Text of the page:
I was up at 5:30 and out the door in 20 minutes, headed down to Brighton Center where I was supposed to catch a 6:11 bus to Watertown Yard where I was going to meet Kelly....except that bus just decided not to come.  Neither did the one that was supposed to come at 6:20.  Major transportation FAIL!! I also saw a bus blow right by a lady standing at the bus stop on the opposite side of the street, so apparently the drivers of the 57 line were just not on their A game on Saturday morning.  I wound up successfully meeting Kelly and we drove out to Bedford.  Exciting times for me since I have never in my life been to NH!  Haha yes so it was pretty thrilling...the town was gorgeous and the high school track was a sight to behold - nicer for sure than plenty of college tracks I've seen [ahem, Ripon...haha]  Registration was a breeze, and I was OK with not getting a shirt after seeing the extra large size/hilariously awful eagle design on the front.  

I never really got nervous or entirely processed the fact that I was racing I guess.  Kelly and I went off on a 20 minute warmup and I was feeling kind of crappy, but I was really only mildly concerned.  We got back near the starting area and met up with a whole bunch of GBTC women [who are all fantastic, nice, and FAST as hell...and I think I've finally been convinced to join the club for real, yay].  The start was kind of awkward, there was really no line on the ground or cones or anything as far as I could tell - everyone was just kind of in a big blob, then the gun went off, and we were running.  There was no chip mat at the beginning either, so I had no idea when to start my watch - my guess is 5-10 seconds went by before I went over the "real" start haha.  The start was a pretty big downhill and being me, I went out way faster than was smart for my current fitness and the distance.  My first mile was 6:45 give or take and clearly, I wasn't holding on to that since I'd run a slower average pace for less than half the distance the week before.  And yet I pretty much decided to disregard the fact that I really, really wasn't in shape to go out for a PR, and that I'd run 7.5 miles or more like...TWICE in the past month and a half since Boston...nope, just gonna go for it.  So mile 2 was 7:04, but the problems were already starting.  The course was gorgeous, but the elevation profile posted on the website is also VERY deceiving.  It makes it look basically flat, with one big hill at mile 3 or 4....ummm...that's a giant lie.  Literally, the entire course was rolling hills - not huge hills or anything, but just relentless hills that beat my lazy, reservoir running legs to a pulp.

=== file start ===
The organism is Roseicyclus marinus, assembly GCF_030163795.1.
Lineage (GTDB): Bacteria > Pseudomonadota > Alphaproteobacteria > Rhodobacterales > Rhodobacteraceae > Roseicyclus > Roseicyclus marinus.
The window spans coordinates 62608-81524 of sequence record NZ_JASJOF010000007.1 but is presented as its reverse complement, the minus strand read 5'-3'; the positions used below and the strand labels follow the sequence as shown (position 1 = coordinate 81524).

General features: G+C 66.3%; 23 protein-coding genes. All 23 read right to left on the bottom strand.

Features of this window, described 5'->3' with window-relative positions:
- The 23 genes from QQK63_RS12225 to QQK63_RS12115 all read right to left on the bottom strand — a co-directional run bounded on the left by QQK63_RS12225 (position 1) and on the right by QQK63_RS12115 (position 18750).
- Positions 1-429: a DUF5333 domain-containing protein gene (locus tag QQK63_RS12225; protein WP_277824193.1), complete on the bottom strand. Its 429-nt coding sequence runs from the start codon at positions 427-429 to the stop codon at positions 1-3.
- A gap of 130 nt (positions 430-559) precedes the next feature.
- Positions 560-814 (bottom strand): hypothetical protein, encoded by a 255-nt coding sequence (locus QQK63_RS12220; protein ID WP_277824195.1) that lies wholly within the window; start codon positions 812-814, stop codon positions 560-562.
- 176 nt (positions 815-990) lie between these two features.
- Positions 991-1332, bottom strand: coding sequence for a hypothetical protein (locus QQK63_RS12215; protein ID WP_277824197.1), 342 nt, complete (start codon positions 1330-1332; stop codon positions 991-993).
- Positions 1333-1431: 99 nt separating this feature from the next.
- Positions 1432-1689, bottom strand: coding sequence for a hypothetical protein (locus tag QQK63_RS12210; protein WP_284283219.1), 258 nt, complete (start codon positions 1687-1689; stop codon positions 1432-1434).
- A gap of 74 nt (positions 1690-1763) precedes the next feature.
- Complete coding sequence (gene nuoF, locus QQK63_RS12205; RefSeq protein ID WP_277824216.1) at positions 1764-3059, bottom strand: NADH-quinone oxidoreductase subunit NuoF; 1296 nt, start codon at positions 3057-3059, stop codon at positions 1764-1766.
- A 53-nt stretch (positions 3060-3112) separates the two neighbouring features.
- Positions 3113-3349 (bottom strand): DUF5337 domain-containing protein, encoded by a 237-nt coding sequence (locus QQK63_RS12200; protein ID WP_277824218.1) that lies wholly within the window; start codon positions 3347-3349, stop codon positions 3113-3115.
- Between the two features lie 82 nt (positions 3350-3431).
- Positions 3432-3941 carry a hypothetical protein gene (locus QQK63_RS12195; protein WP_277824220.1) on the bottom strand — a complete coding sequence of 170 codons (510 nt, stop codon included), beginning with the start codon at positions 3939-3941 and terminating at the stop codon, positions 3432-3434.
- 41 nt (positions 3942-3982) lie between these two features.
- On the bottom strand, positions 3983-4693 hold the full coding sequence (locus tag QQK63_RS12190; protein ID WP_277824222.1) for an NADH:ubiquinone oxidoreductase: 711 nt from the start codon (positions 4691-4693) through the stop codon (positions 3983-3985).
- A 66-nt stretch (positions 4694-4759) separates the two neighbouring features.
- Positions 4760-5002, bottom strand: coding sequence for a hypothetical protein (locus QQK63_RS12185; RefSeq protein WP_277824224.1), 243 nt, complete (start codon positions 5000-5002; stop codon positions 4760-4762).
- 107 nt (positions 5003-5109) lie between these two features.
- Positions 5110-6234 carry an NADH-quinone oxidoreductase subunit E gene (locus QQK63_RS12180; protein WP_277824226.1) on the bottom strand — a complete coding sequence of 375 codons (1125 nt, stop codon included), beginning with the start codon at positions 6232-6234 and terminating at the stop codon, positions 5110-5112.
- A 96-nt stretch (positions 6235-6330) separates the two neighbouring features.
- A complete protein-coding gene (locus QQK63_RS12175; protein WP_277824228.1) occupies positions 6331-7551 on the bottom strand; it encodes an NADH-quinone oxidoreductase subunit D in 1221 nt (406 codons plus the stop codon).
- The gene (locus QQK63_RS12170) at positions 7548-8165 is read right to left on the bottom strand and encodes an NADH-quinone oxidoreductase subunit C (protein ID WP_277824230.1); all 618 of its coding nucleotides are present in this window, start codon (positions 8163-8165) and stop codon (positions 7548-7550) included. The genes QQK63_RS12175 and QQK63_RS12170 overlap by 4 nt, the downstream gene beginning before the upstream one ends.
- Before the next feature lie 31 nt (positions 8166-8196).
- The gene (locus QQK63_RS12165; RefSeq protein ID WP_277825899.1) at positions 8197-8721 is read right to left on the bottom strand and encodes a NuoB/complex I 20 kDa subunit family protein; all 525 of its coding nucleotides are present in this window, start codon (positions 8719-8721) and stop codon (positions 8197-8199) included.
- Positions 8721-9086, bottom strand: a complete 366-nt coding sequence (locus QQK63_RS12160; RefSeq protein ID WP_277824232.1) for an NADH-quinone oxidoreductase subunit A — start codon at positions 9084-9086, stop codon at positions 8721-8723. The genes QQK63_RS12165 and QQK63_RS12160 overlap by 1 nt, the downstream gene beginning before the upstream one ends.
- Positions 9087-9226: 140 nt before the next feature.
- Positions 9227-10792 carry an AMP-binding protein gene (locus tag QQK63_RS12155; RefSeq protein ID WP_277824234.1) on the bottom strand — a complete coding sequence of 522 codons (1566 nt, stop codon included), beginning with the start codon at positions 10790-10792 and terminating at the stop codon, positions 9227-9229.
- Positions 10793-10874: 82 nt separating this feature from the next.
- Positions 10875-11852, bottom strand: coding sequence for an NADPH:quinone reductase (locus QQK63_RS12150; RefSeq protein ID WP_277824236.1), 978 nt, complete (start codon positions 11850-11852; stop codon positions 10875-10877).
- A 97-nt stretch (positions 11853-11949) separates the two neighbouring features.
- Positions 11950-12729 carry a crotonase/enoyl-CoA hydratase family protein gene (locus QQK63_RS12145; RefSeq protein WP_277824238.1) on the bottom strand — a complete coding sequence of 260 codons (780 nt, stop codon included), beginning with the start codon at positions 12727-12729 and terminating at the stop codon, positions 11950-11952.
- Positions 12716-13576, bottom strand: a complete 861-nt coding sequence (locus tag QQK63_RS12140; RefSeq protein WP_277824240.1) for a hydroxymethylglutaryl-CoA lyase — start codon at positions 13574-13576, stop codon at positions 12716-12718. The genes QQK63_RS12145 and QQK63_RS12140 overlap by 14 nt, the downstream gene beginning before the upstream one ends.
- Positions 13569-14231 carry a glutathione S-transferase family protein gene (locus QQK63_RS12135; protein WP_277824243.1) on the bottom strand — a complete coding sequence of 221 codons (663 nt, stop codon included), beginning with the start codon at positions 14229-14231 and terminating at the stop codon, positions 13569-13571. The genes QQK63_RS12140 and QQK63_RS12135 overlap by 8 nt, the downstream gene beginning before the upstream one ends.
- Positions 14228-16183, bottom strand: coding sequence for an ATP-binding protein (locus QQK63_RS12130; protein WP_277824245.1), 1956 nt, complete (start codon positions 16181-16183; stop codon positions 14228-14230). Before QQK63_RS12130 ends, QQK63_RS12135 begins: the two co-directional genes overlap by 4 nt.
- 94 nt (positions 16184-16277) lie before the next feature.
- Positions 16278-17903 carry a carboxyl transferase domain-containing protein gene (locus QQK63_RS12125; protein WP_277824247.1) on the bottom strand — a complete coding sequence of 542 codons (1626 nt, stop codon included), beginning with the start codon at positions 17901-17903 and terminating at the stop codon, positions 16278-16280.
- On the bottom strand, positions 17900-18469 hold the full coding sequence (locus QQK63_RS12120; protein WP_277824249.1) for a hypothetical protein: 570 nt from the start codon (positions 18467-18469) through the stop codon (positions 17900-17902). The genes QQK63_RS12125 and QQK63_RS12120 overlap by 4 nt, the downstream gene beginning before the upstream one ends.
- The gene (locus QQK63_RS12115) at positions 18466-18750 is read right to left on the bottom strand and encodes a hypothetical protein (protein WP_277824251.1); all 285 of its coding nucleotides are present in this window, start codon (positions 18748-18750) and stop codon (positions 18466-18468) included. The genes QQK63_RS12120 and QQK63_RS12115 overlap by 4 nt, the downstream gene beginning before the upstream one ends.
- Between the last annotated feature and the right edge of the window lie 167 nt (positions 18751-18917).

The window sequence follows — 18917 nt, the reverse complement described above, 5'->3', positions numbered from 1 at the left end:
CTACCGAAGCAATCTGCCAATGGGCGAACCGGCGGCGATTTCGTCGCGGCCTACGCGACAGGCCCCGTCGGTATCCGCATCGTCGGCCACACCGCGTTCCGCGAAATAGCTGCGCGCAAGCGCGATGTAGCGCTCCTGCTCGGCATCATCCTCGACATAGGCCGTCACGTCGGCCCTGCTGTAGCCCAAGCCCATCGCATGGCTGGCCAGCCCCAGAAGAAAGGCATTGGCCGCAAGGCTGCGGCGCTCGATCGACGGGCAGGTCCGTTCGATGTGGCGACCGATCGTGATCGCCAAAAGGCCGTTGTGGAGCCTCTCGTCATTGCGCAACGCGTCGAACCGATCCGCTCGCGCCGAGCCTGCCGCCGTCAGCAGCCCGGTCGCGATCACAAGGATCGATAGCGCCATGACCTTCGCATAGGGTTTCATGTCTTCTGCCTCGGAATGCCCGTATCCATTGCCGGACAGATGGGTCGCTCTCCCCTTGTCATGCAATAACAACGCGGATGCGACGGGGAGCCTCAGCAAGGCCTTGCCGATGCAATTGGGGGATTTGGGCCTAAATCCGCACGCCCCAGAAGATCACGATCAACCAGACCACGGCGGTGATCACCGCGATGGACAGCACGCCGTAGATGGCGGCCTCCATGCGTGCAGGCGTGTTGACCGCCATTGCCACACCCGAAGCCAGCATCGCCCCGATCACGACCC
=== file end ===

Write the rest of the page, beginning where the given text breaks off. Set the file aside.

Mile 3 was 7:23 or so [you can tell this was an on-the-fly race when I don't even have my splits written down anywhere haha] and that was pretty much the end for me.  I was totally donezillas.  Which was kind of unfortunate because 4.5 miles is a decent way to try to run fast when you kind of blew all of your energy before even the halfway point haha.  The hills were killing me and my legs were shot.  It was really nice in a way though - since this was a 100% no pressure race situation, I didn't really worry about it too much.  It wasn't FUN struggling the last half of the race, and I definitely spent a lot of time wishing it was over, but it wasn't like a feeling of "oh my God, I suck".  Mile 4 was 7:45, mile 5 7:58, yikes.  Right around the 5 mile mark a GBTC woman [confusingly, also named Kelly] came up on me and we ran together for a bit.  She passed me soon after but I tried to at least keep her in my sights - I think she ended up finishing like a minute ahead of me, and I'm confident if I was actually in shape we could have run together for sure. 

More and more hills, it pretty much seemed like the race was never going to end.  12K is kind of a weird distance - I'm probably biased because I went into it not fit for a race of that distance, but it just seemed SO much longer than a 10K. Mile 6 - 7:42....are we done yet? Mile 7 was 8:10ish [clearly I had kind of given up at this point....bad bad Audrey]...but at least now I knew that there was about half a mile to go, and about 400 meters of that were going to be run on the gorgeous, fabulous, track.  As soon as I stepped on the track I was filled with glee - literally, I have not set foot on a track since October.  That's the longest I've gone in 8 years without feeling the bounce of rubber under my running shoes. I got excited and actually managed an acceptable kick.  My finish time was 56:28 - 7:35 pace.  There were adorable little kids handing out Otter Pops at the finish - best. idea. EVER!